- Scientists have commonly believed life is more colorful in the tropics.
- A study tested that assumption by measuring color properties in hundreds of species of butterflies, birds, and flowers spanning many latitudes in eastern Australia.
- The most vivid organisms dwelled in temperate regions instead of tropical ones, but whether that’s true elsewhere is still up for debate.
Visitors to the tropics remember the bright colors. Take the blue-and-yellow macaw with its egg-yolk breast and turquoise back – “the usual gaudy colouring of the intertropical productions,” as Charles Darwin put it. But recent research in the journal Global Ecology and Biogeography contests the idea that wildlife and flowers in the tropics are more colorful than those in temperate climes. They may, in fact, be blander.
People, including scientists, have a bias for “thinking that tropical regions are filled with really vibrant and exuberantly colorful things,” said lead author Rhiannon Dalrymple, who completed the study at the University of New South Wales in Australia. “But there’s never been any strong test of the idea.”
To assess how colors change from one place to the next, researchers have relied on evaluating the hues of specimens by eye. But for the first time, Rhiannon and colleagues applied an objective lens: measuring color with instruments. The approach also allowed them to capture wavelengths of light, such as ultraviolet, that are invisible to people but apparent to bees, birds, and other animals.
The researchers amassed species and subspecies of a wider breadth of flora and fauna than in any previous study about color: museum specimens of 424 kinds of butterflies and 570 kinds of birds, as well as 339 kinds of freshly collected flowers. Spanning 34.5 degrees of latitude in eastern Australia, the samples hailed from tropical rainforest to heathland. The researchers looked at how the average of different properties – like color diversity and saturation – changed across latitudes.
Their results upended conventional thought. Organisms either weren’t changing or were becoming slightly more colorful the farther they lived from the equator. Even the most vibrant specimens were not tropical, the team noted.
“It’s a pretty damning piece of evidence” against the assumption that the tropics are universally more colorful, said Dalrymple. Their surprising mediocrity, she thinks, suggests that many tropical denizens may develop colors that help camouflage them, rather than draw attention.
Yet other researchers question whether the trend applies outside Australia.
“I think that they may be blowing their own trumpet a bit too hard,” biogeographer Jonathan Adams of Seoul National University in South Korea told Mongabay.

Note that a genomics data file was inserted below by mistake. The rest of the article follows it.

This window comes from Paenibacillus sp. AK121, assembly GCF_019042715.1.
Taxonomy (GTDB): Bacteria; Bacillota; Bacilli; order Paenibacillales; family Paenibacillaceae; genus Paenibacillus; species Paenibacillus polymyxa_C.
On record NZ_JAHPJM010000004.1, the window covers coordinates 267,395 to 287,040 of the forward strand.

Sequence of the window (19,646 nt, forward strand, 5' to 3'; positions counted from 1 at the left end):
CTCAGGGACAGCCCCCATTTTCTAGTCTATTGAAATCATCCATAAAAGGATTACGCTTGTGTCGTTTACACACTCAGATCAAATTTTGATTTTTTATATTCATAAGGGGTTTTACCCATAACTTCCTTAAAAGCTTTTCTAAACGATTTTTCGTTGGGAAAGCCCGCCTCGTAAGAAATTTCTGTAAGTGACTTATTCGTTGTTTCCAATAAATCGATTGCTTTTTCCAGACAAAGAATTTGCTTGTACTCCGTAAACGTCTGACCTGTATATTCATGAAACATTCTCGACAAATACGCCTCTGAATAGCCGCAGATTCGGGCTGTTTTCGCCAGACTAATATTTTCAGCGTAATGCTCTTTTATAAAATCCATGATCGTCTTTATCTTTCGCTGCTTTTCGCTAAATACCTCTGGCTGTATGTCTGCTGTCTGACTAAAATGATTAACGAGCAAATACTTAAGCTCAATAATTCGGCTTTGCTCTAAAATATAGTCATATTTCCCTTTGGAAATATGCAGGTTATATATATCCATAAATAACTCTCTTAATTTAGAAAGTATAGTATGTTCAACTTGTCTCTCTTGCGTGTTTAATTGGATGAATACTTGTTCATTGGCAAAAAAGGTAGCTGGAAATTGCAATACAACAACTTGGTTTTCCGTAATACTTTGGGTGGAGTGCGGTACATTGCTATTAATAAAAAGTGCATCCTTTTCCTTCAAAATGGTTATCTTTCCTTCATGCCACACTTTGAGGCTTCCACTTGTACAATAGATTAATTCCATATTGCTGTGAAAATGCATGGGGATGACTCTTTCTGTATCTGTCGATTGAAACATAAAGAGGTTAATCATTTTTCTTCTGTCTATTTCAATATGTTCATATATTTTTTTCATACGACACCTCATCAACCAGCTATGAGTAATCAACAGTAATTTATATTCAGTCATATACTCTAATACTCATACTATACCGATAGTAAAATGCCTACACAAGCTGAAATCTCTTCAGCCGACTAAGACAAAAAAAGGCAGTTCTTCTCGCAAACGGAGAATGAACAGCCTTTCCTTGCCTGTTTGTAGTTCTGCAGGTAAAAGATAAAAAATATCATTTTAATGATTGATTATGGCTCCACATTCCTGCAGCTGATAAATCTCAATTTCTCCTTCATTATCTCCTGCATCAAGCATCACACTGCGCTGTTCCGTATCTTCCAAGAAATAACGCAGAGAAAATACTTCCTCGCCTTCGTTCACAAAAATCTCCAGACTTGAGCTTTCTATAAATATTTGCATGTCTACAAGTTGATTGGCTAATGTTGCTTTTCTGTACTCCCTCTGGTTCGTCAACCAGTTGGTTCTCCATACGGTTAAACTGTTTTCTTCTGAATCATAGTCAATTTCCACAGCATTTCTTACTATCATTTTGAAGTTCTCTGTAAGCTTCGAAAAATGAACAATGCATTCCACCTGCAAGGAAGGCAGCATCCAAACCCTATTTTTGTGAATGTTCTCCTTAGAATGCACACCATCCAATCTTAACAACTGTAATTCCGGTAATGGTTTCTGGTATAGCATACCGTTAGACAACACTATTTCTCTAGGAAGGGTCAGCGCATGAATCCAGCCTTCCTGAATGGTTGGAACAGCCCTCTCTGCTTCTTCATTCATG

In a 2014 study, Adams and his colleagues had analyzed 247 butterfly species from tropical Ecuador, subtropical Florida, and temperate Maine. In contrast to the current study, their results supported the paradigm of increasing color nearer the equator. Unlike his study locations, he said, Australia lacks the constantly warm and wet tropics and the “long frozen winters and chilly summers of the outer latitudes” – conditions that he believes are necessary to test whether the tropics are more visually arresting.
Dalrymple countered that the findings in Australian latitudes should not be considered an exception to the rule. Moreover, her study represents “the strongest piece of evidence we have so far” for a global pattern, she believes, because of the work’s unbiased measurement and thorough sampling.
Both Adams and Dalrymple concur, however, that scientists must analyze the color on more continents before the issue is settled.
Evolutionary biologist David Lohman of City College of New York offered a different perspective: perhaps “colorful organisms are disproportionately common,” he told Mongabay. Dalrymple’s study counted all species and subspecies equally, but explorers might assume the tropics are more vivid because they keep tripping over the same few flashy residents, Lohman proposed.
Rather than dimming denizens of the tropics, the study highlights the vibrancy of temperate latitudes, according to Dalrymple. She now lives in Minnesota and works at Hamline University. “There are cardinals, blue jays, and yellow gold-finches,” she said. Flitting in the temperate zones are “beautiful birds if we care to open our eyes and have a look.”
Dalrymple, R., Kemp, D., Flores-Moreno, H., Laffan, S., White, T., Hemmings, F., Tindall, M., Moles, A. (2015). Birds, butterflies and flowers in the tropics are not more colourful than those at higher latitudes. Global Ecology and Biogeography, 24(12), 1424-1432.
Alison F. Takemura is a graduate student in the Science Communication Program at the University of California, Santa Cruz. Other Mongabay stories produced by UCSC students can be found here
Correction 12/2/2015: Jonathan Adams’s affiliation was originally listed as Seoul University instead of Seoul National University.